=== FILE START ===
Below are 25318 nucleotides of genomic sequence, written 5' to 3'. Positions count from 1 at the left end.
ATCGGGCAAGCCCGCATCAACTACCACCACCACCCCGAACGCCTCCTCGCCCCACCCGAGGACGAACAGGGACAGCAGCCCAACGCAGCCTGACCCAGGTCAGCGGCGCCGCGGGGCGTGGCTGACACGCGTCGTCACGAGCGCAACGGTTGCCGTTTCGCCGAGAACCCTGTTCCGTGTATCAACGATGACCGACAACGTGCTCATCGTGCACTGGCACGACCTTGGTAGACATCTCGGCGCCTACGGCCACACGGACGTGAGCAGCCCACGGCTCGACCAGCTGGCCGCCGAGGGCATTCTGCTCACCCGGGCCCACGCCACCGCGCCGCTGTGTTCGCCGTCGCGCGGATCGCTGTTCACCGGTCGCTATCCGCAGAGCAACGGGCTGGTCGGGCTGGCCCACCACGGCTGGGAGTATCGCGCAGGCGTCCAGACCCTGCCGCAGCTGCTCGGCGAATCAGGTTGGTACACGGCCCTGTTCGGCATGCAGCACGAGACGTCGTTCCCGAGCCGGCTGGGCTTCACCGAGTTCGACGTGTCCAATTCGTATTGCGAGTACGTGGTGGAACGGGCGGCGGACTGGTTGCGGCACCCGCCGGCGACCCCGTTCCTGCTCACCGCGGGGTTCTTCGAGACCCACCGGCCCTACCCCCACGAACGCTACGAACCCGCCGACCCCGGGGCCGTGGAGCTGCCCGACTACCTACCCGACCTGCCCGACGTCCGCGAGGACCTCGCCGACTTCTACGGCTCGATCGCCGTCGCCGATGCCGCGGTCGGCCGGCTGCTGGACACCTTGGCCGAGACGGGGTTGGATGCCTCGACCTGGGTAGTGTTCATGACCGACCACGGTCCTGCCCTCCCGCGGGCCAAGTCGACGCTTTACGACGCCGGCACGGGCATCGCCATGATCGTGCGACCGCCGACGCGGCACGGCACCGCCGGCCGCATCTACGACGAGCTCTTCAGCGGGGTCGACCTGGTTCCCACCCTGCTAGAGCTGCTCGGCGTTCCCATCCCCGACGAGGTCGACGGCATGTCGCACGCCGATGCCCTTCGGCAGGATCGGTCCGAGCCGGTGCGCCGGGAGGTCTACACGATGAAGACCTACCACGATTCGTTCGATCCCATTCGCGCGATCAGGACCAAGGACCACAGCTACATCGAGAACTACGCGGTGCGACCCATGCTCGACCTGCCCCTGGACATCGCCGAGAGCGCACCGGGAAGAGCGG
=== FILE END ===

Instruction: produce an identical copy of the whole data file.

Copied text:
Below are 25318 nucleotides of genomic sequence, written 5' to 3'. Positions count from 1 at the left end.
ATCGGGCAAGCCCGCATCAACTACCACCACCACCCCGAACGCCTCCTCGCCCCACCCGAGGACGAACAGGGACAGCAGCCCAACGCAGCCTGACCCAGGTCAGCGGCGCCGCGGGGCGTGGCTGACACGCGTCGTCACGAGCGCAACGGTTGCCGTTTCGCCGAGAACCCTGTTCCGTGTATCAACGATGACCGACAACGTGCTCATCGTGCACTGGCACGACCTTGGTAGACATCTCGGCGCCTACGGCCACACGGACGTGAGCAGCCCACGGCTCGACCAGCTGGCCGCCGAGGGCATTCTGCTCACCCGGGCCCACGCCACCGCGCCGCTGTGTTCGCCGTCGCGCGGATCGCTGTTCACCGGTCGCTATCCGCAGAGCAACGGGCTGGTCGGGCTGGCCCACCACGGCTGGGAGTATCGCGCAGGCGTCCAGACCCTGCCGCAGCTGCTCGGCGAATCAGGTTGGTACACGGCCCTGTTCGGCATGCAGCACGAGACGTCGTTCCCGAGCCGGCTGGGCTTCACCGAGTTCGACGTGTCCAATTCGTATTGCGAGTACGTGGTGGAACGGGCGGCGGACTGGTTGCGGCACCCGCCGGCGACCCCGTTCCTGCTCACCGCGGGGTTCTTCGAGACCCACCGGCCCTACCCCCACGAACGCTACGAACCCGCCGACCCCGGGGCCGTGGAGCTGCCCGACTACCTACCCGACCTGCCCGACGTCCGCGAGGACCTCGCCGACTTCTACGGCTCGATCGCCGTCGCCGATGCCGCGGTCGGCCGGCTGCTGGACACCTTGGCCGAGACGGGGTTGGATGCCTCGACCTGGGTAGTGTTCATGACCGACCACGGTCCTGCCCTCCCGCGGGCCAAGTCGACGCTTTACGACGCCGGCACGGGCATCGCCATGATCGTGCGACCGCCGACGCGGCACGGCACCGCCGGCCGCATCTACGACGAGCTCTTCAGCGGGGTCGACCTGGTTCCCACCCTGCTAGAGCTGCTCGGCGTTCCCATCCCCGACGAGGTCGACGGCATGTCGCACGCCGATGCCCTTCGGCAGGATCGGTCCGAGCCGGTGCGCCGGGAGGTCTACACGATGAAGACCTACCACGATTCGTTCGATCCCATTCGCGCGATCAGGACCAAGGACCACAGCTACATCGAGAACTACGCGGTGCGACCCATGCTCGACCTGCCCCTGGACATCGCCGAGAGCGCACCGGGAAGAGCGG